4. Y. Nasu, M. Kohtoku, and Y. Hibino, "Low-loss waveguides written with a femtosecond laser for flexible interconnection in a planar light-wave circuit," Opt. Lett. 30, 723-725 (2005) http://www.opticsinfobase.org/abstract.cfm?URI=ol-30-7-723 [CrossRef] [PubMed]
  5. C. B. Schaffer, A. Brodeur and E. Mazur, "Laser-induced breakdown and damage in bulk transparent materials induced by tightly focused femtosecond laser pulses," Meas. Sci. Technol. 12, 1784-1794 (2001) [CrossRef]
  6. A. H. Nejadmalayeri and P. R. Herman, "Ultrafast laser waveguide writing: lithium niobate and the role of circular polarization and picosecond pulse width," Opt. Lett. 31, 2987-2989 (2006) http://www.opticsinfobase.org/abstract.cfm?URI=ol-31-20-2987 [CrossRef] [PubMed]
  7. W. Yang, P. G. Kazansky, Y. P. Svirko, "Non-reciprocal ultrafast laser writing," Nat. Photonics 2, 99-104 (2008) [CrossRef]
  8. S. M. Eaton, H. Zhang, M. L. Ng, J. Li, W. Chen, S. Ho, and P. R. Herman, "Transition from thermal diffusion to heat accumulation in high repetition rate femtosecond laser writing of buried optical waveguides," Opt. Express 16, 9443-9458 (2008). [CrossRef] [PubMed]
  9. G. D. Marshall, M. Ams, and M. J. Withford, "Direct laser written waveguide-Bragg gratings in bulk fused silica," Opt. Lett. 31, 2690-2691 (2006) http://www.opticsinfobase.org/abstract.cfm?URI=ol-31-18-2690 [CrossRef] [PubMed]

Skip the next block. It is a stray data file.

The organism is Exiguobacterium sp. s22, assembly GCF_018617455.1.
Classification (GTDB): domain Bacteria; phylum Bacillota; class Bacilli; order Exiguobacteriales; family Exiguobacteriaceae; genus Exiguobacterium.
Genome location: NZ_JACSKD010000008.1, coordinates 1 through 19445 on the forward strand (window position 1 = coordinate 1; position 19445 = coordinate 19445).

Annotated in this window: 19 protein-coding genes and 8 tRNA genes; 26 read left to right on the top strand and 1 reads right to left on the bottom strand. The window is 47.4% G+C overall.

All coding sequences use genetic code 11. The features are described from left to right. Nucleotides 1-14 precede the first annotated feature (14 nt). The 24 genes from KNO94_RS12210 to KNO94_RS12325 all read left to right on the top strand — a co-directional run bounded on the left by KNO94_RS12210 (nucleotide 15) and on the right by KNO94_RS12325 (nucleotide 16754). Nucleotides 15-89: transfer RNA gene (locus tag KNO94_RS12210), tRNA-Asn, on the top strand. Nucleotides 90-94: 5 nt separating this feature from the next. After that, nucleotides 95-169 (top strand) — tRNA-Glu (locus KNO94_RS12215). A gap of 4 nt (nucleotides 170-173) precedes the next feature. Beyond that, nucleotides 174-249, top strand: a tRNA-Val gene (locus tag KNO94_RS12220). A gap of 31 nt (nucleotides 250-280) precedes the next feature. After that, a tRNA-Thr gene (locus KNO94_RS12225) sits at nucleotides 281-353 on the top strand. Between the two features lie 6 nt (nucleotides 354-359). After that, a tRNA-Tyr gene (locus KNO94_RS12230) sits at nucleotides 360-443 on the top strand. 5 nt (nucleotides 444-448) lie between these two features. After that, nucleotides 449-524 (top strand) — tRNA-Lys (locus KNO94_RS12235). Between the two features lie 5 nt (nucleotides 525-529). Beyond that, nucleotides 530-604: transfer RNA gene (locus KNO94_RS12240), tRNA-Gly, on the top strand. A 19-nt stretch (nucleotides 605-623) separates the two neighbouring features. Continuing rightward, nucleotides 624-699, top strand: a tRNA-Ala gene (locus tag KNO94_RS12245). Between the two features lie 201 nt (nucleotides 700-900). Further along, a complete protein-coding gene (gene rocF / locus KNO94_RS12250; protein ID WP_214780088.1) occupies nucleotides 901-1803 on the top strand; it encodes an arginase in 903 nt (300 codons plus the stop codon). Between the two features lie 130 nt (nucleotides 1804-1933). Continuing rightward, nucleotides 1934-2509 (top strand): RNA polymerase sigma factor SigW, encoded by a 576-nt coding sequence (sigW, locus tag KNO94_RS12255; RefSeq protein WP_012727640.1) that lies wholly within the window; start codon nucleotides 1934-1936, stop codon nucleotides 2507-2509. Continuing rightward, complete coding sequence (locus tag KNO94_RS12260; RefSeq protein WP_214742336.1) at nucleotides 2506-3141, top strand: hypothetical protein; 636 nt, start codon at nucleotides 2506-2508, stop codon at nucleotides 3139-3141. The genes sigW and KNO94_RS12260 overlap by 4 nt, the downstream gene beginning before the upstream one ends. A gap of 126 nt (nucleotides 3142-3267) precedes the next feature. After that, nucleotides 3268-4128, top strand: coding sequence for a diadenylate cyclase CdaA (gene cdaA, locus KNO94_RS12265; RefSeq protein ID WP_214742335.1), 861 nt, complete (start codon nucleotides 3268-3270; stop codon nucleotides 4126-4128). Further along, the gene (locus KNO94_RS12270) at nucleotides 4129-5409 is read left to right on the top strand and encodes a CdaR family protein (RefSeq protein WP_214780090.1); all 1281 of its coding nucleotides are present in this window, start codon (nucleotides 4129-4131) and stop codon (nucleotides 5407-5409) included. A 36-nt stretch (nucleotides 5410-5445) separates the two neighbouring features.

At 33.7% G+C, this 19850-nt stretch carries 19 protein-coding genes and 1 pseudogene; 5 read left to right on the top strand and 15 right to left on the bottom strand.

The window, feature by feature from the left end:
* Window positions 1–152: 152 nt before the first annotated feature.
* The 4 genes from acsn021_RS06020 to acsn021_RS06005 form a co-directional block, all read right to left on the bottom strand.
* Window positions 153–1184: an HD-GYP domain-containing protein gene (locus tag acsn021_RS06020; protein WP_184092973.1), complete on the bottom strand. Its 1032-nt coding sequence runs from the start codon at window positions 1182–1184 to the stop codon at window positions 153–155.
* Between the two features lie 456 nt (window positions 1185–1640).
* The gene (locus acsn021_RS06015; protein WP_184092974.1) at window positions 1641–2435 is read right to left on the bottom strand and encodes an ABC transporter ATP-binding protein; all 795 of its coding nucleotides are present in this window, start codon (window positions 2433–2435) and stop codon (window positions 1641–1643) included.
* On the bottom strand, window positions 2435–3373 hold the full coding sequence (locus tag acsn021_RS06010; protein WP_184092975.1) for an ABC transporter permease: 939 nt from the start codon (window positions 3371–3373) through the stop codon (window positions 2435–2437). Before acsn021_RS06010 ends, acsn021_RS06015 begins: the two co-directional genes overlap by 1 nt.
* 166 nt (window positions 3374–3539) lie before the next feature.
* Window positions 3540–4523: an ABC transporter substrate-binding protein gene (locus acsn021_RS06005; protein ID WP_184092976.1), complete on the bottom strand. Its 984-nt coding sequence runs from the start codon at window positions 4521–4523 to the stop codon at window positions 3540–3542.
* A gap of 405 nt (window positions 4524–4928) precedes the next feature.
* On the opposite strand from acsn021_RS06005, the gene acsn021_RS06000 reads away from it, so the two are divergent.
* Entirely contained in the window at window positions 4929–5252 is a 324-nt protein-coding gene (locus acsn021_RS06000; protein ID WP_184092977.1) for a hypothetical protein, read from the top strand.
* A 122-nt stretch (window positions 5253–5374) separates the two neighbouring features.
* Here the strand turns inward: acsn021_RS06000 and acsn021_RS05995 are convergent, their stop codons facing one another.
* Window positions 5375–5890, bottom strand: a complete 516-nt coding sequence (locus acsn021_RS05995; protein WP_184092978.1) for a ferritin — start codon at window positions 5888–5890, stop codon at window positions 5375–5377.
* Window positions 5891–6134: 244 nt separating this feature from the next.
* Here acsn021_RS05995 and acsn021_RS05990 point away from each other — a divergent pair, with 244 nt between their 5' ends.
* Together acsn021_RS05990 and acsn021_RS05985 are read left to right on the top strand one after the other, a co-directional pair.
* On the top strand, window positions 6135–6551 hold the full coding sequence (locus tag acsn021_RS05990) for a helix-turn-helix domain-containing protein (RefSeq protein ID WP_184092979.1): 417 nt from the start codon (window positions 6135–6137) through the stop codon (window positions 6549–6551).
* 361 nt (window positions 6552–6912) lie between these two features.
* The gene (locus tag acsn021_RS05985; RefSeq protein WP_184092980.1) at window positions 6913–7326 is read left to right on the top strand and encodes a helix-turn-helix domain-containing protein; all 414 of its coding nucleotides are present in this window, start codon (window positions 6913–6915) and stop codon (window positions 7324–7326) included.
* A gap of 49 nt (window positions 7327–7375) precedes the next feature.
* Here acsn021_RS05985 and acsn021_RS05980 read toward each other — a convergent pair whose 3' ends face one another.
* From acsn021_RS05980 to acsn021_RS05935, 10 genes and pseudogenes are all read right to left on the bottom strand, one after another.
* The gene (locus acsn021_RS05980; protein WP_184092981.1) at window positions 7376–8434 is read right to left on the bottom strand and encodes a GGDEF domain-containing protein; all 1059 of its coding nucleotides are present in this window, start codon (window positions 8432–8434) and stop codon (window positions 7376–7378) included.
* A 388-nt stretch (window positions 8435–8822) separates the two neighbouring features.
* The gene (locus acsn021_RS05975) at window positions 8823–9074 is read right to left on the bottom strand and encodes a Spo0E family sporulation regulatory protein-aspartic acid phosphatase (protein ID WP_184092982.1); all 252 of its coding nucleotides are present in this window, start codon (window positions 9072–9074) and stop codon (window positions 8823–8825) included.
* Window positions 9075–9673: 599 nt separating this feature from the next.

10. H. Zhang, S. M. Eaton, and P. R. Herman, "Single-step writing of Bragg grating waveguides in fused silica with an externally modulated femtosecond fiber laser," Opt. Lett. 32, 2559-2561 (2007) http://www.opticsinfobase.org/abstract.cfm?URI=ol-32-17-2559 [CrossRef] [PubMed]
  11. M. Ams, G. D. Marshall, and M. J. Withford, "Study of the influence of femtosecond laser polarisation on direct writing of waveguides," Opt. Express 14, 13158-13163 (2006). [CrossRef] [PubMed]
  12. Y. Cheng, K. Sugioka, K. Midorikawa, M. Masuda, K. Toyoda, M. Kawachi, and K. Shihoyama, "Control of the cross-sectional shape of a hollow microchannel embedded in photostructurable glass by use of a femtosecond laser," Opt. Lett. 28, 55-57 (2003) http://www.opticsinfobase.org/abstract.cfm?URI=ol-28-1-55 [CrossRef] [PubMed]
  13. Menzel Gläser product information sheet, "Erie Electroverre SA" http://www.menzel.de/fileadmin/Templates/Menzel/pdf/en/EVR_en.pdf
  14. R. R. Thomson, H. T. Bookey, N. D. Psaila, A. Fender, S. Campbell, W. N. MacPherson, J. S. Barton, D. T. Reid, and A. K. Kar, "Ultrafast-laser inscription of a three dimensional fan-out device for multicore fiber coupling applications," Opt. Express 15, 11691-11697 (2007). [CrossRef] [PubMed]
  15. R. R. Thomson, H. T. Bookey, N. Psaila, S. Campbell, D. T. Reid, S. Shen. A. Jha, A. K. Kar, "Internal gain from an erbium-doped oxyfluoride-silicate glass waveguide fabricated using femtosecond waveguide inscription," IEEE Photon. Technol. Lett. 18, 1515-1517 (2006). [CrossRef]
  16. "Product Information PI1036" (Corning Incorporated, 1999).